Mr. Levine explained that the four basic functions of the planning commission are to oversee: 1. Land use and zoning regulations. This includes updating and administering all Town codes related to development. The Planning Department provides all administrative staff for the Board of Zoning and Appeals, whose members are residents appointed by the Town. 2. Economic development of the Town. This includes efforts to retain businesses in the community. 3. Environmental protection. This includes reviewing all enviromental impact statements (EIS) and analyzing the enviromental impact of any proposed development. 4. Historic preservation. This includes working with three advisory groups.
To show how the Planning Department's work has affected Port Washington, Mr. Levine showed an aerial view of the area. He focused on the department's role in developing the Morewood property, first by proposing and reviewing alternate plans, then by administering the implementation of the approved plan. Mr. Levine explained that his department had a four-point mission: 1. To retire debt service on the property, 2. To generate revenue from the area, 3. To find a use for the land that would satisfy community needs, and 4. To make sure any proposed use doesn't have an adverse impact on the Town's water supply, traffic or sewer capacity.
Mr. Levine defended the final, Town-approved plan for fullfilling all four goals. The golf courses will provide revenue that will help retire the debt and provide recreation for the community with a minimum impact on the environment. Even though 460 acres of Morewood were previously zoned AAA and therefore eligible to provide housing for 3600 people, the planning department recommended clustering senior housing for only 1300 people on only 40 acres. This plan therefore provided senior citizen housing requested by the community, preserved most of the acres for open space, and brought in money from the developer - without burdening the school system at all and without burdening the water and sewer systems as much as AAA housing could have. Because none of the proposed stores will have street footage, they should only appeal to Morewood residents and thus not compete with Town businesses.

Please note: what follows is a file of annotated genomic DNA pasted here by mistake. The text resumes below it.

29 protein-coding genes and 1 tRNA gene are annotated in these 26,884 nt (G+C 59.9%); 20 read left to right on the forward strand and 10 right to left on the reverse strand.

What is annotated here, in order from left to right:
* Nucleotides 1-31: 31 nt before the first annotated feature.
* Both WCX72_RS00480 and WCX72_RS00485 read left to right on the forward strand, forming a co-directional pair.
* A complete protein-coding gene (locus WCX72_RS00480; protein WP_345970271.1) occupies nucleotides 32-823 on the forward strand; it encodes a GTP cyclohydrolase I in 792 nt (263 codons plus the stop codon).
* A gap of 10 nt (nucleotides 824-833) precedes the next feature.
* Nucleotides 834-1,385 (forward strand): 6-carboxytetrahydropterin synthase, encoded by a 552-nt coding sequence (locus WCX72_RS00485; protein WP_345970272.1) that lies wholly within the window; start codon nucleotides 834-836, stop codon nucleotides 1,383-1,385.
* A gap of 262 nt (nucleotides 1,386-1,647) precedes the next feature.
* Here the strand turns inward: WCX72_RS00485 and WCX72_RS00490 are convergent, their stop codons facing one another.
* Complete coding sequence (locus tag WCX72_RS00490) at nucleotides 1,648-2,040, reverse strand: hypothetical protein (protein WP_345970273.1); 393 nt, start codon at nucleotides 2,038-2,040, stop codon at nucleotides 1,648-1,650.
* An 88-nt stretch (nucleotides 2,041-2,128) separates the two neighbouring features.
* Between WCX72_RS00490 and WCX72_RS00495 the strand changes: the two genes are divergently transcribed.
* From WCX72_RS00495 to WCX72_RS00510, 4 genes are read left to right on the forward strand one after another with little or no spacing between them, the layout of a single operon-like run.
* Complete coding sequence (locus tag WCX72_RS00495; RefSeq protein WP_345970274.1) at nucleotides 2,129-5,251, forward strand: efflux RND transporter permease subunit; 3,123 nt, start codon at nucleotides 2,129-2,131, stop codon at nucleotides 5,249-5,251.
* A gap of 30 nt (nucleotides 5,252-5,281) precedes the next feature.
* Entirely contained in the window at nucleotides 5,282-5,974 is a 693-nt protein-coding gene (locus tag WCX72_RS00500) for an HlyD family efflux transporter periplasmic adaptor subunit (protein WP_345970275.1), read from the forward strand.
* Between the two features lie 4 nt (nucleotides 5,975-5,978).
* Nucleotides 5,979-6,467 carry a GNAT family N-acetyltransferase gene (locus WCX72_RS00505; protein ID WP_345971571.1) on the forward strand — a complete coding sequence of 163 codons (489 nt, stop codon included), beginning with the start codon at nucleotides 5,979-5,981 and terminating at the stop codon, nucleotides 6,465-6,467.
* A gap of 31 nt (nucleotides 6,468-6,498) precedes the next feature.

Levine also discussed plans for a harbor trail that would connect Bar Beach to Roslyn Village, a $100,000 matching grant from NY State to beautify the Town Dock, the just-completed dredging of Leeds Pond, and his desire to prevent overdevlopment of the peninsula.
Nancy Wright, former president of the Beacon Hill Civic Association, raised one of many audience questions. She wanted to know how the Town plans to control the extra traffic that will be generated by the Morewood projects after they're completed. Mr. Levine responded that the Town didn't foresee any congestion problems but that possible solutions include widening the road and getting employees to car pool. He said he realized that the former would be unacceptable to local residents, however.
Bob Klein asked if the Town planned to institute new floor ratio regulations for the Town's zoning code. Levine said that the town hoped to have proposals soon so that the Town Board could vote on a revised code in January. He said the emphasis would be on eliminating overcrowding in zones A and B. Bob Klein then asked Levine to also examine Residence C regulations.
Eric Pick expressed concern for all the deserted businesses on Main Street. Levine said that he advocated neighborhood based zoning as a way to rebuild neighborhood centers. He pointed out that Port has the advantage of being on a peninsula, which makes it more difficult for people to leave the area to take their business elsewhere. He recommended that Port residents become more tolerant of "taxpayer zoning," which has retail businesses on the first floor and residential apartments above, because this arrangement usually keeps the customer base local.